What makes a romance novel a romance? How do you write a kissing book?
Writing a well-structured romance isn't the same as writing any other genre—something the popular novel and screenwriting guides don't address. The romance arc is made up of its own story beats, and the external plot and theme need to be braided to the romance arc—not the other way around.
Told in conversational (and often irreverent) prose, Romancing the Beat can be read like you are sitting down to coffee with romance editor and author Gwen Hayes while she explains story structure. The way she does with her clients. Some of whom are regular inhabitants of the New York Times and USA Today bestseller lists.
Romancing the Beat is a recipe, not a rigid system. The beats don't care if you plot or outline before you write, or if you pants your way through the drafts and do a "beat check" when you're revising. Pantsers and plotters are both welcome.
So sit down, grab a cuppa, and let's talk about kissing books.
Flawed but Useful
This isn’t so much a review of the book as a discussion of my reaction to it. For what that’s worth. I picked up Romancing the Beat because it was recommended on a podcast for authors who want to analyze what does or doesn’t work in their romance plots. And while I’m content to write books where the romance doesn’t follow a conventional structure, I’m also rather analytical and figured it would be useful to understand what people meant when they talked about “the standard romance novel structure.” I can see how Hayes clearly lays out one of the popular structures for romance novels. And if you want to write that specific type of romance, I think this is a good primer for how to do it.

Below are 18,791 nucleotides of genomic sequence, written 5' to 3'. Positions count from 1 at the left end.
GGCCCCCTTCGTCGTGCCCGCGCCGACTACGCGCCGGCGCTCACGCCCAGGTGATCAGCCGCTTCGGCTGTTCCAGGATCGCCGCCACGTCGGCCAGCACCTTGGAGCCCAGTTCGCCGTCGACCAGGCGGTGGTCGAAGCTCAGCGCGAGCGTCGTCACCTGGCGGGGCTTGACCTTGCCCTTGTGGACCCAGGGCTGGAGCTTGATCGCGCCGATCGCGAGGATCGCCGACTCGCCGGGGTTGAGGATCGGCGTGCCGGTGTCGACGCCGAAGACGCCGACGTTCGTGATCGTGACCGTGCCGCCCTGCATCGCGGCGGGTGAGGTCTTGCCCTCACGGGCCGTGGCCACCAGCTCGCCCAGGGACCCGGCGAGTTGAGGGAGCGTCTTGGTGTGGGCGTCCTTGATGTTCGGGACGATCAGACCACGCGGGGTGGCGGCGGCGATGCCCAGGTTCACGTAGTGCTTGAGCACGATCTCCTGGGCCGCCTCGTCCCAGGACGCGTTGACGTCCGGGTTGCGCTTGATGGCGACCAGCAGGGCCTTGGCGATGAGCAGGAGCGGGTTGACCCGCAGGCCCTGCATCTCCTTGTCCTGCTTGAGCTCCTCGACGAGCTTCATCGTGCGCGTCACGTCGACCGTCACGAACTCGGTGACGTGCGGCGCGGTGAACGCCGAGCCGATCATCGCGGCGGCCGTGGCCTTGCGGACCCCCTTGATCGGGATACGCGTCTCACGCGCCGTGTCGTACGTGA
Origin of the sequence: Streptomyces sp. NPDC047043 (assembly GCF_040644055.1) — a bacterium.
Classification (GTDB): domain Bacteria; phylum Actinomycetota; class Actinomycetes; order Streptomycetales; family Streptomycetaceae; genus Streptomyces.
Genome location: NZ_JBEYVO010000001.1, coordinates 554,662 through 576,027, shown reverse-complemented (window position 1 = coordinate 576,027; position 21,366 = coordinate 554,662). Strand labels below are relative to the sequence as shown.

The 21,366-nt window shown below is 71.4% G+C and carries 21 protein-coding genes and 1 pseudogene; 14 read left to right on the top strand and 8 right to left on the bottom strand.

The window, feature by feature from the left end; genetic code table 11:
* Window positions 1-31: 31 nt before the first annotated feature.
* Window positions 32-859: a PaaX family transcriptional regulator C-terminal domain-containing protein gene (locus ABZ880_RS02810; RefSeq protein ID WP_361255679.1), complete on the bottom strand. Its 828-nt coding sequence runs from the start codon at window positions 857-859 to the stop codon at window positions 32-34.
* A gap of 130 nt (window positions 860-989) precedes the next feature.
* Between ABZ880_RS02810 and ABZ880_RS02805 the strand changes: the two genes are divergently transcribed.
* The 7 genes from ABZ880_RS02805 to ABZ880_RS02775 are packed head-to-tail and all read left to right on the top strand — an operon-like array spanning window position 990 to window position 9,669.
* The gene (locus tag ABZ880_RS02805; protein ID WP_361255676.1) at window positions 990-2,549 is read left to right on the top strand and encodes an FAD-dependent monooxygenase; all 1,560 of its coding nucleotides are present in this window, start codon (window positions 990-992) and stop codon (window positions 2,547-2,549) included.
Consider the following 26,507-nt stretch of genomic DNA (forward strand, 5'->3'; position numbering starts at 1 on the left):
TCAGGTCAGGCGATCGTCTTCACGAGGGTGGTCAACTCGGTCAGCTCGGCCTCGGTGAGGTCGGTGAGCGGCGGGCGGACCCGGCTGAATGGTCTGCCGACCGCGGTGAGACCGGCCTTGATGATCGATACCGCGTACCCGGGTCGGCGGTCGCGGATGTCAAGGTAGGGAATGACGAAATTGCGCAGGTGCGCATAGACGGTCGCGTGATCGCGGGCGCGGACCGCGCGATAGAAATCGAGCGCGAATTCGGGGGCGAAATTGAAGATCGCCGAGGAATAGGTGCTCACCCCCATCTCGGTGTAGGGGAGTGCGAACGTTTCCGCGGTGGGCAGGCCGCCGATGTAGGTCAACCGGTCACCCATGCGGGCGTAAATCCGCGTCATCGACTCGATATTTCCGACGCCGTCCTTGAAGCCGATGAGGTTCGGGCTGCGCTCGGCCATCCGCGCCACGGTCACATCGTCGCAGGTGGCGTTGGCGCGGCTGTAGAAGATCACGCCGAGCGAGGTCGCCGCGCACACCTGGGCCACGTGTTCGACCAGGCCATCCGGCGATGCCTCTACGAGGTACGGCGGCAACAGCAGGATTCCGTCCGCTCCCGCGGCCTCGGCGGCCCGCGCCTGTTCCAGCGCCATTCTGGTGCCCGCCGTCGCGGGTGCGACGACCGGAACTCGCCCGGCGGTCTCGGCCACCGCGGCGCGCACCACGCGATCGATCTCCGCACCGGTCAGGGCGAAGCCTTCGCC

The problem I have is the author’s insistence that this is the One True Romance Plot. Because it doesn’t work for me as a reader. In fact, in parallel with reading Romancing the Beat, I happened by chance to be reading a historic romance that followed this exact structure. And the points where it most closely followed the prescription were the points where I felt the strongest urge to throw the book across the room. And I love romance, I just don’t love some of the specific story-beats that Hayes treats as a sine-qua-non.
And yet … when I was sorting through the outline of a project that’s moving from random notes and character sketches to actually in-process, I decided to match my plot against the structure Hayes describes, and then see how much tweaking it would take to follow it. I think I got about an 80% match, and I think the story is better for it. (I just left out the parts that drive me crazy, like the bit about how the characters must be completely romantically broken at the start, and how it must be clear that only this particular match can “heal” them, and the specific number of minor crises one must endure before the end.)
So, although I spent most of my read through this book shouting angrily at the author, and I remain in deep disagreement with her premise that this is the One True Way to write romance, I can’t say that I didn’t find the book useful or thought-provoking.